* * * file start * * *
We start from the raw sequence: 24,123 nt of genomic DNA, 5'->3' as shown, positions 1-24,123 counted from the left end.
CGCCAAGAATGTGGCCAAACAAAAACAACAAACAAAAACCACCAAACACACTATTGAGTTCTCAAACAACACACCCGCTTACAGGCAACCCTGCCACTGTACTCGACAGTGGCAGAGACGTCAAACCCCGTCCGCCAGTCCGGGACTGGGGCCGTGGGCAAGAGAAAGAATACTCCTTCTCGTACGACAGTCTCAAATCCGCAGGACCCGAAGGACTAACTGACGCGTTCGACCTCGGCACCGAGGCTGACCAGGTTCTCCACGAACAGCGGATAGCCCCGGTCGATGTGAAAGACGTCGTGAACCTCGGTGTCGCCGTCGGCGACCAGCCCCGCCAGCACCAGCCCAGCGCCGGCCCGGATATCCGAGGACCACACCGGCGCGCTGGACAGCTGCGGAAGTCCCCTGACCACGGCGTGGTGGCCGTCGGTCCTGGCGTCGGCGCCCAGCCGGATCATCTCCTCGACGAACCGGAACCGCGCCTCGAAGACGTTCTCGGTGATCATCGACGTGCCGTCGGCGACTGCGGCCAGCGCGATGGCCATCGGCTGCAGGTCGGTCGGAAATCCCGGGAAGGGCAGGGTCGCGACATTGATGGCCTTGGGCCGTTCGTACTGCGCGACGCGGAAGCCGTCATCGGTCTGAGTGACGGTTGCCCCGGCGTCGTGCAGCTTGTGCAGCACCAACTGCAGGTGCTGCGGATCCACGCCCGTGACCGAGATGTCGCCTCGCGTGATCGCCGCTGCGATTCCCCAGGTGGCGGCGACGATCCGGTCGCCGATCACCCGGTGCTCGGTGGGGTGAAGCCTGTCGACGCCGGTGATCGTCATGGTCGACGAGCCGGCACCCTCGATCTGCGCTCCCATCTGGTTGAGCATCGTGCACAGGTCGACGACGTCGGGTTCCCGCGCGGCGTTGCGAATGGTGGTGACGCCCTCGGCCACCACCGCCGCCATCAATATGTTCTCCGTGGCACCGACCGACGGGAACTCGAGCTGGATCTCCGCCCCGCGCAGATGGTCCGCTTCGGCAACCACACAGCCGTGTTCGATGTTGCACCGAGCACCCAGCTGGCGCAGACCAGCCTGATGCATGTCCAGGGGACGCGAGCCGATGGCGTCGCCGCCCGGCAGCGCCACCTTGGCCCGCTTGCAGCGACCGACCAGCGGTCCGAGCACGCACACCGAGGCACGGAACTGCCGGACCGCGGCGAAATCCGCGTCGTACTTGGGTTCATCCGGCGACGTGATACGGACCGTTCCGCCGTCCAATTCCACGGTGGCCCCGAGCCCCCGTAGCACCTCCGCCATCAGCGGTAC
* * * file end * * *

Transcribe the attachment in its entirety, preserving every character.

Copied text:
We start from the raw sequence: 24,123 nt of genomic DNA, 5'->3' as shown, positions 1-24,123 counted from the left end.
CGCCAAGAATGTGGCCAAACAAAAACAACAAACAAAAACCACCAAACACACTATTGAGTTCTCAAACAACACACCCGCTTACAGGCAACCCTGCCACTGTACTCGACAGTGGCAGAGACGTCAAACCCCGTCCGCCAGTCCGGGACTGGGGCCGTGGGCAAGAGAAAGAATACTCCTTCTCGTACGACAGTCTCAAATCCGCAGGACCCGAAGGACTAACTGACGCGTTCGACCTCGGCACCGAGGCTGACCAGGTTCTCCACGAACAGCGGATAGCCCCGGTCGATGTGAAAGACGTCGTGAACCTCGGTGTCGCCGTCGGCGACCAGCCCCGCCAGCACCAGCCCAGCGCCGGCCCGGATATCCGAGGACCACACCGGCGCGCTGGACAGCTGCGGAAGTCCCCTGACCACGGCGTGGTGGCCGTCGGTCCTGGCGTCGGCGCCCAGCCGGATCATCTCCTCGACGAACCGGAACCGCGCCTCGAAGACGTTCTCGGTGATCATCGACGTGCCGTCGGCGACTGCGGCCAGCGCGATGGCCATCGGCTGCAGGTCGGTCGGAAATCCCGGGAAGGGCAGGGTCGCGACATTGATGGCCTTGGGCCGTTCGTACTGCGCGACGCGGAAGCCGTCATCGGTCTGAGTGACGGTTGCCCCGGCGTCGTGCAGCTTGTGCAGCACCAACTGCAGGTGCTGCGGATCCACGCCCGTGACCGAGATGTCGCCTCGCGTGATCGCCGCTGCGATTCCCCAGGTGGCGGCGACGATCCGGTCGCCGATCACCCGGTGCTCGGTGGGGTGAAGCCTGTCGACGCCGGTGATCGTCATGGTCGACGAGCCGGCACCCTCGATCTGCGCTCCCATCTGGTTGAGCATCGTGCACAGGTCGACGACGTCGGGTTCCCGCGCGGCGTTGCGAATGGTGGTGACGCCCTCGGCCACCACCGCCGCCATCAATATGTTCTCCGTGGCACCGACCGACGGGAACTCGAGCTGGATCTCCGCCCCGCGCAGATGGTCCGCTTCGGCAACCACACAGCCGTGTTCGATGTTGCACCGAGCACCCAGCTGGCGCAGACCAGCCTGATGCATGTCCAGGGGACGCGAGCCGATGGCGTCGCCGCCCGGCAGCGCCACCTTGGCCCGCTTGCAGCGACCGACCAGCGGTCCGAGCACGCACACCGAGGCACGGAACTGCCGGACCGCGGCGAAATCCGCGTCGTACTTGGGTTCATCCGGCGACGTGATACGGACCGTTCCGCCGTCCAATTCCACGGTGGCCCCGAGCCCCCGTAGCACCTCCGCCATCAGCGGTAC